"While Souvaroff, determined to obtain it..." Suvorov, the three military arts and another Battle at the Trebbia

19 June 1799, the three days of battle at the Trebbia in Northern Italy ended with Russian Field Marshal Alexander Vasilyevich Suvorov’s combined Russian and Austrian forces completely defeating the French under Jacques MacDonald.

“The three military arts. First - Apprehension, how to arrange things in camp, how to march, how to attack, pursue, and strike; for taking up position, final judgement of the enemy's strength, for estimating his intentions. Second - Quickness... This quickness doesn't weary the men. The enemy doesn't expect us, reckons us 100 versts away, and if a long way off to begin with - 200, 300 or more - suddenly we're on him, like snow on the head; his head spins. Attack with what comes up, with what God sends; the cavalry to begin, smash, strike, cut off, don't let slip, hurra! Brothers do miracles! Third - Attack. Leg supports leg. Arm strengthens arm; many men will die in the volley; the enemy has the same weapons, but he doesn't know the Russian bayonet. Extend the line - attack at once with cold steel; extend the line without stopping... the Cossacks to get through everywhere... In two lines is strength; in three, half as much again; the first breaks, the second drives into heaps, the third overthrows.” (Alexander Suvorov)

A contemporary sketch of Cossack lancers charging at the Trebbia

was a dark and stormy night, and bitter cold one on top of it, when one of the greatest commanders of all time prepared his debut on Lo Stivale, the Italian peninsula, back then in December 218 BCE. The icy waters of the river Trebia played a major role in his tactical setup to beat Tiberius Sempronius Longus’ advancing 42,000 legionaries and Italian allies with his ragtag army of 30,000 that he had just led across the Alps and Hannibal famously did. The Battle of the Trebia became the first of the three major military disasters Hannibal inflicted on the Romans in the Second Punic War. 2,000 years later, another military genius conquered the Po valley in a lightning campaign. When the other reactionary European powers joined the Habsburgs and declared war on revolutionary France in 1792, Northern Italy had soon become the ugly backend of the otherwise quite successful French operations across the continent. Until Napoleon, after Toulon and the 13 Vendémiaire’s “whiff of grapeshot” took over in 1796, licked the desolate Army of Italy into shape, took the Kingdom of Sardinia’s continental Piedmont part in a fortnight and continued to beat the Austrians as the major opponent on the Italian theatre across the peninsula and back towards Vienna until Habsburg, exhausted, asked for a cessation of hostilities with the Treaty of Campo Formio in October 1797, ending the War of the First Coalition on the continent. With Venice, Austria still had a foothold in Italy, most of the rest of the peninsula was reorganised into French satellite states and Napoleon had his hands free to play at becoming a second Alexander the Great in the East. Or so he thought. Predictably, war broke out again a year later and this time, the Tsar joined the Second Coalition against France, chiefly because he was angered about Napoleon occupying Malta en route to Egypt. Just a few years before, Paul was named protector of the Knights of St John who had held the Mediterranean island for centuries and Napoleon’s highhandedness was enough for the eccentric Tsar to give up his armed neutrality. The allies presented him with what he felt was quite an imposition right from the start. They demanded disgraced General Alexander Vasilyevich Suvorov recalled from exile to command not only the Russian troops to be deployed in the European southwest but to take over the High Command on the Italian theatre. Paul grudgingly agreed and the old warhorse Suvorov was to become the next military genius to fight on the banks of the River Trebia.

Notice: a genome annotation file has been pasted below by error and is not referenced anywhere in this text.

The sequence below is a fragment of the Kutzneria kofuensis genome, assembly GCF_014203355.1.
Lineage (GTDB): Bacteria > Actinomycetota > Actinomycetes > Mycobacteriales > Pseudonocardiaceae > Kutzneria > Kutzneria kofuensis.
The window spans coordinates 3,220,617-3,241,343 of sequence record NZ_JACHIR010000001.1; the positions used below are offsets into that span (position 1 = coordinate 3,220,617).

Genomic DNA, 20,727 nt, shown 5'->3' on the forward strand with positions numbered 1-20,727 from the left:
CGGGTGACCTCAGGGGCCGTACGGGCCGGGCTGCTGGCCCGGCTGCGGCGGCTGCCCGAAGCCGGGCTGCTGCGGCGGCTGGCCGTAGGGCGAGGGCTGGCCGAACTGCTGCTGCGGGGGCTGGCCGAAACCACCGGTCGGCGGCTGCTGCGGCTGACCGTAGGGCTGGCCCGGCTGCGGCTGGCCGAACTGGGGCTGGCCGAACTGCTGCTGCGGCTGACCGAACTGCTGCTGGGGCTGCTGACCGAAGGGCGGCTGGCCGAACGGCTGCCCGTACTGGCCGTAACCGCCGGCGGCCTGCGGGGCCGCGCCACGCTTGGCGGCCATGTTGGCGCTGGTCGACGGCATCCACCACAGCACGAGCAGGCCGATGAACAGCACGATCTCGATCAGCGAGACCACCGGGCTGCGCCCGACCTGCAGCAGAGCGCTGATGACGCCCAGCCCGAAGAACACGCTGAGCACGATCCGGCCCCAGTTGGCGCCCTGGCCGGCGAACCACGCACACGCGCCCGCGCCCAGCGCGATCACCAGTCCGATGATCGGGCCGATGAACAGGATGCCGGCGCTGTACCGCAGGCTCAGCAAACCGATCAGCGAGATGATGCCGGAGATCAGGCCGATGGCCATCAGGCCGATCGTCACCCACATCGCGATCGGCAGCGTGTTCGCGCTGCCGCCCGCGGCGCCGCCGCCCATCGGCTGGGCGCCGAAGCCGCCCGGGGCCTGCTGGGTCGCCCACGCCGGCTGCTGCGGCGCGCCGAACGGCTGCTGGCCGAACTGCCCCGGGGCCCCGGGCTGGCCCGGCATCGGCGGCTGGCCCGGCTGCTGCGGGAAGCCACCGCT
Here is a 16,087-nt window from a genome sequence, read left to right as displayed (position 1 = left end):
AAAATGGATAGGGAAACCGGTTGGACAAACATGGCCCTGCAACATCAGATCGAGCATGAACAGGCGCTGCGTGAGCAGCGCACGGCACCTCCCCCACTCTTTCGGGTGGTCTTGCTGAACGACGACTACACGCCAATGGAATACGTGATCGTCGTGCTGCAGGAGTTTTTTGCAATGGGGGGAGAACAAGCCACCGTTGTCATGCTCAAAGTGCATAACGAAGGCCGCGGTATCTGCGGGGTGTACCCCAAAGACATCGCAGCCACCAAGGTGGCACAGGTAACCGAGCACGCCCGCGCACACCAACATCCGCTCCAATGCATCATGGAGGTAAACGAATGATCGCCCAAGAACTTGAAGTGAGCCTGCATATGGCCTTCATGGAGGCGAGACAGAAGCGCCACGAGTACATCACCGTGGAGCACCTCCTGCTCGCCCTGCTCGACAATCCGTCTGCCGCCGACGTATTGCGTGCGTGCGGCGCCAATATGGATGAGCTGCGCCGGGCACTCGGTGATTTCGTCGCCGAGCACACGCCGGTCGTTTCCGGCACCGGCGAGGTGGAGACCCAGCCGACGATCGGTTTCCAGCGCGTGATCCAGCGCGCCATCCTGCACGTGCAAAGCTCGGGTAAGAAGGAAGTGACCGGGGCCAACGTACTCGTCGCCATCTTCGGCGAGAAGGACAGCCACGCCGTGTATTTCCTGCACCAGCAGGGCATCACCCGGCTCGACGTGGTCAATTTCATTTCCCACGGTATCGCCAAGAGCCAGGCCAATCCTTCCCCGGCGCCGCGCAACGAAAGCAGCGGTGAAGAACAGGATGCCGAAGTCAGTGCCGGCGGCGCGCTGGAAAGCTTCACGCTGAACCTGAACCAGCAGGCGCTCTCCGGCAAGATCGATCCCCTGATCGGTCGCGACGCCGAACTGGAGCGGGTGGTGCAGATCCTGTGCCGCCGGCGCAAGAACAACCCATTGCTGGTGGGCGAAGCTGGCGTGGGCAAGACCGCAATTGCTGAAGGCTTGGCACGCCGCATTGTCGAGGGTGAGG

N.A. Shabunin's imagination of Suvorov leaving his exile in the village of Kochanskoye to set forth for his last campaign (1903)